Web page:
A Cranberry Concentrate Decreases Adhesion and Invasion of Escherichia coli (AIEC) LF82 In Vitro.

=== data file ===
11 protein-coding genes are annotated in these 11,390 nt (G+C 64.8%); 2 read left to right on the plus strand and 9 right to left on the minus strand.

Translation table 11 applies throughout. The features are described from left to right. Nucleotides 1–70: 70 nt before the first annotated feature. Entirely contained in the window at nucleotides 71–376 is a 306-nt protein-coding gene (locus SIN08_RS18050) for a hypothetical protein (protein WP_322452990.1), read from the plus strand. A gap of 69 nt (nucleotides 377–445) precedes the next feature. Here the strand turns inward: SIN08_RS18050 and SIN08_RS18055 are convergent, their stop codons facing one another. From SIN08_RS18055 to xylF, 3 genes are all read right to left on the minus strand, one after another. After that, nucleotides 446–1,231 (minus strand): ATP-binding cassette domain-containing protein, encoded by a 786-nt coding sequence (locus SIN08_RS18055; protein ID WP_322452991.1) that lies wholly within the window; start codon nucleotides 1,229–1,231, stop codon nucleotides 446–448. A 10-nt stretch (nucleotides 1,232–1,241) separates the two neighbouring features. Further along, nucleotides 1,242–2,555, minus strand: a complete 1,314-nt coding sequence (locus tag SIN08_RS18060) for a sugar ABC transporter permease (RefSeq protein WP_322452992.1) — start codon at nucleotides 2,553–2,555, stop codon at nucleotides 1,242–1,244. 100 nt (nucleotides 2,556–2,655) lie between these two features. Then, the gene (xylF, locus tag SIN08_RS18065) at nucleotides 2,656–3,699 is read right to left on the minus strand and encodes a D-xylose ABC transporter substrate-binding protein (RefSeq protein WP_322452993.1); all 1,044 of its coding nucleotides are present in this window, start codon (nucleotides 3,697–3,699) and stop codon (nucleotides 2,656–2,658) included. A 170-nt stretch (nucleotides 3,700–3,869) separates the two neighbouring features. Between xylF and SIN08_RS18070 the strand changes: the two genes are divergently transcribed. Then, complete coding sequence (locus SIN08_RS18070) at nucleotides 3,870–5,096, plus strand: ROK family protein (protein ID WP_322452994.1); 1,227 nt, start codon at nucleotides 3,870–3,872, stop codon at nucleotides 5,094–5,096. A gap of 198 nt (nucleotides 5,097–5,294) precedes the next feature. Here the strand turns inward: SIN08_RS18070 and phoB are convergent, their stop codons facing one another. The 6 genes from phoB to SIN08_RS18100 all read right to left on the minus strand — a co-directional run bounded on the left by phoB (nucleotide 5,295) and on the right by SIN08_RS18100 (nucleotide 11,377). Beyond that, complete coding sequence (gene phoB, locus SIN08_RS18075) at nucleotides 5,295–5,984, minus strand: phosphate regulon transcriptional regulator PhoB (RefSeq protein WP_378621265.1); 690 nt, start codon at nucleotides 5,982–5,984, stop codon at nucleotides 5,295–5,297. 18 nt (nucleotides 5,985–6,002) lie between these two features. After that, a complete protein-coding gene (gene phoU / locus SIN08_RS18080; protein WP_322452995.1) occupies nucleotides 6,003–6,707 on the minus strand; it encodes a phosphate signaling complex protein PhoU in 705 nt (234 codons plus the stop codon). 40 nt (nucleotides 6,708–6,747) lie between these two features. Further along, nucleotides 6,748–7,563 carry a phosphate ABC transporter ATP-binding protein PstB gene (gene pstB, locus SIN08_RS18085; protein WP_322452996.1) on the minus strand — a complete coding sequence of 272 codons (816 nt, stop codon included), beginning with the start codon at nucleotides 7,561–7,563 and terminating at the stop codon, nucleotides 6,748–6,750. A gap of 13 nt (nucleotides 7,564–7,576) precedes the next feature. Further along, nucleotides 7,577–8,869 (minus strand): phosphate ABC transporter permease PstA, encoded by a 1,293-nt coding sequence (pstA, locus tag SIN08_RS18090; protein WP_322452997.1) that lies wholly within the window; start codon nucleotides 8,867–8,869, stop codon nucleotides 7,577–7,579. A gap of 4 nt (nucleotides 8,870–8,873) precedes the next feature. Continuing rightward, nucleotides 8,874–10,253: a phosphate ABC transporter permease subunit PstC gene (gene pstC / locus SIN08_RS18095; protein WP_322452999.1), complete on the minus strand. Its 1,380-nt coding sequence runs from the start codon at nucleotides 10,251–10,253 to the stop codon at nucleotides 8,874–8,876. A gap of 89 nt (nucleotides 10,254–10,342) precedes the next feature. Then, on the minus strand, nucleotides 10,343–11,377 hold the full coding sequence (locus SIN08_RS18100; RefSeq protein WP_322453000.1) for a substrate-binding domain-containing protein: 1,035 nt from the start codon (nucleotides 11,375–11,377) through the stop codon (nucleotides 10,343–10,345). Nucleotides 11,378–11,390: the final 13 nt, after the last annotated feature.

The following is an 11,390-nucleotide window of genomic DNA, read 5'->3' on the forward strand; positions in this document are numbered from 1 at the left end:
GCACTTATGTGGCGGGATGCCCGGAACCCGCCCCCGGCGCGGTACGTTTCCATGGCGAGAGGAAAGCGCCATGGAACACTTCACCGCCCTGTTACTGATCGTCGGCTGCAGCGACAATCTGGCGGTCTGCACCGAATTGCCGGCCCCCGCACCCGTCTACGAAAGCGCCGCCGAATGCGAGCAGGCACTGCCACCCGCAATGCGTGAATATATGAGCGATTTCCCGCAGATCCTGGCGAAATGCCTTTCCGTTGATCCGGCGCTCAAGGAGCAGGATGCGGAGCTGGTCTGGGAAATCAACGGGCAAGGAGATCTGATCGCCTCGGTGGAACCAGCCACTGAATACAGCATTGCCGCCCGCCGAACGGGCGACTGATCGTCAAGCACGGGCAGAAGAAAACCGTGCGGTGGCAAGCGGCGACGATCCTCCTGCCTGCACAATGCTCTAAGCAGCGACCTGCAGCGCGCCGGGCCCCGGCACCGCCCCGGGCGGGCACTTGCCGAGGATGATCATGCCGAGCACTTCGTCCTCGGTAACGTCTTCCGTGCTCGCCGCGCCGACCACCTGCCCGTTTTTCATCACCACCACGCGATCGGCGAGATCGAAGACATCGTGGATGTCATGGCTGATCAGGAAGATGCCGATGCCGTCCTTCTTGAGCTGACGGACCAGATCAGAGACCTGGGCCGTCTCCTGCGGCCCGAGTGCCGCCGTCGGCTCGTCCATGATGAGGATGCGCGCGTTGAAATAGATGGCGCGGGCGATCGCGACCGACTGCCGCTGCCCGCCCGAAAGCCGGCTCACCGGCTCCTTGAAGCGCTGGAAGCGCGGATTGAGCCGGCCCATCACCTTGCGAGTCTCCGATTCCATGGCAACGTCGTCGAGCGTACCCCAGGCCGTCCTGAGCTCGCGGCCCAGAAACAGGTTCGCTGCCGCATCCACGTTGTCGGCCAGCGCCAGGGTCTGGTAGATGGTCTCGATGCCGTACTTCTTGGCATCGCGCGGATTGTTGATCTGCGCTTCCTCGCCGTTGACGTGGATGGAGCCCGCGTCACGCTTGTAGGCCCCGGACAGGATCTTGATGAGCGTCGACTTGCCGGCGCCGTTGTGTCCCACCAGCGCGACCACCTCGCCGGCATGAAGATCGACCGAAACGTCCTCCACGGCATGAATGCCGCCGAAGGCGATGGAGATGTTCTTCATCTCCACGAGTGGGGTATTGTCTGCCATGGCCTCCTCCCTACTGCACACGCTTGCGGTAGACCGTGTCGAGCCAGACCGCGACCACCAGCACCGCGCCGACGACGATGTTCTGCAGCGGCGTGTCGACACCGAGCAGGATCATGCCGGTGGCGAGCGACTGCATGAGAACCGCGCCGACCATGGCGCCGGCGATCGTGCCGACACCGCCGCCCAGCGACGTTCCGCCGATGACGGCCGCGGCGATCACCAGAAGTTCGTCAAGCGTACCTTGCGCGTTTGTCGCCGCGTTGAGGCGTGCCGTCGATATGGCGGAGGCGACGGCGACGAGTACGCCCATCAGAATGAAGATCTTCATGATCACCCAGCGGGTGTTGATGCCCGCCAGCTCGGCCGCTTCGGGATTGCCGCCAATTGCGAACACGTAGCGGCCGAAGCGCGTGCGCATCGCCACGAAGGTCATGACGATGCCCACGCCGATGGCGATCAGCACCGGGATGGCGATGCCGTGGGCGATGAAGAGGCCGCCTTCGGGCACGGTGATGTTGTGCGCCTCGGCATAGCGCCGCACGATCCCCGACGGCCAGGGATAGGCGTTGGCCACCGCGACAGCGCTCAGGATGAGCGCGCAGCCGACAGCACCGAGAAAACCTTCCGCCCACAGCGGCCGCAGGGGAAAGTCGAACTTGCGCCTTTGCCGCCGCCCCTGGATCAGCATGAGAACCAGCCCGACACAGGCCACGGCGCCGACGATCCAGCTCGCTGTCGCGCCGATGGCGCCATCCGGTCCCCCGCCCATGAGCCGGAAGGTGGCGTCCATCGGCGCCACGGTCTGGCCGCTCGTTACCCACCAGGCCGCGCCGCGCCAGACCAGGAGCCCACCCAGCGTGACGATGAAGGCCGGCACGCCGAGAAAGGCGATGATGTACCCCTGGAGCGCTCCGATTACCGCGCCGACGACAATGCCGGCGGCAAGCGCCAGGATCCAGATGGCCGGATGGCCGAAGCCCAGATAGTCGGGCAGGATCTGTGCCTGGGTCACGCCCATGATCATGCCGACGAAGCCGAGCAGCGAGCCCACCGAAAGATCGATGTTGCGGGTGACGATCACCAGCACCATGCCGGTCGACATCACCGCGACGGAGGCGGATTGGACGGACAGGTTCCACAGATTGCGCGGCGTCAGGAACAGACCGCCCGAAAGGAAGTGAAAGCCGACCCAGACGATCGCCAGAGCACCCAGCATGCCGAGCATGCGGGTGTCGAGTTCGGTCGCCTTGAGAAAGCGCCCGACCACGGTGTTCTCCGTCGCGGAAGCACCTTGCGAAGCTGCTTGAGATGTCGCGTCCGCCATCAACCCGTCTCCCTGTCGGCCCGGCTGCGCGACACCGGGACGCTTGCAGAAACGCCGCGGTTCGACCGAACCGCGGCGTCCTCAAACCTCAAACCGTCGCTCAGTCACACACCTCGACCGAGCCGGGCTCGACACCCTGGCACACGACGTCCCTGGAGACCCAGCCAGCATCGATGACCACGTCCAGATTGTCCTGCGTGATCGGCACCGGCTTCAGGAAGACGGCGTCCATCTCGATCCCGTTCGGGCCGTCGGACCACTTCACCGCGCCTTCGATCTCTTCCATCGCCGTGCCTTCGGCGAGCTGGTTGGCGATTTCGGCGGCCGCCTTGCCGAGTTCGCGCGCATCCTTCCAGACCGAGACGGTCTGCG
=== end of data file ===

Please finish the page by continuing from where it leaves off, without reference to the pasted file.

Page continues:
While many beneficial host-microbiota interactions have been described, imbalanced microbiota in the gut is speculated to contribute to the progression and recurrence of chronic inflammatory diseases such as Crohn's disease (CD). This in vitro study evaluated the impact of a cranberry concentrate Type M (CTM) on adherent-invasive Escherichia coli (AIEC) LF82, a pathobiont associated with CD. Different stages of pathogenic infection were investigated: (i) colonization of the mucus layer, and (ii) adhesion to and (iii) invasion of the epithelial cells. Following 48 h of fecal batch incubation, 0.5 and 1 mM of CTM significantly altered AIEC LF82 levels in a simulated mucus layer, resulting in a decrease of 50.5% in the untreated blank, down to 43.0% and 11.4%, respectively. At 1 mM of CTM, the significant decrease in the levels of AIEC LF82 coincided with a stimulation of the metabolic activity of the background microbiota. The increased levels of health-associated acetate (+7.9 mM) and propionate levels (+3.5 mM) suggested selective utilization of CTM by host microorganisms. Furthermore, 1 mM of both fermented and unfermented CTM decreased the adhesion and invasion of human-derived epithelial Caco-2 cells by AIEC LF82. Altogether, this exploratory in vitro study demonstrates the prebiotic potential of CTM and supports its antipathogenic effects through direct and/or indirect modulation of the gut microbiome.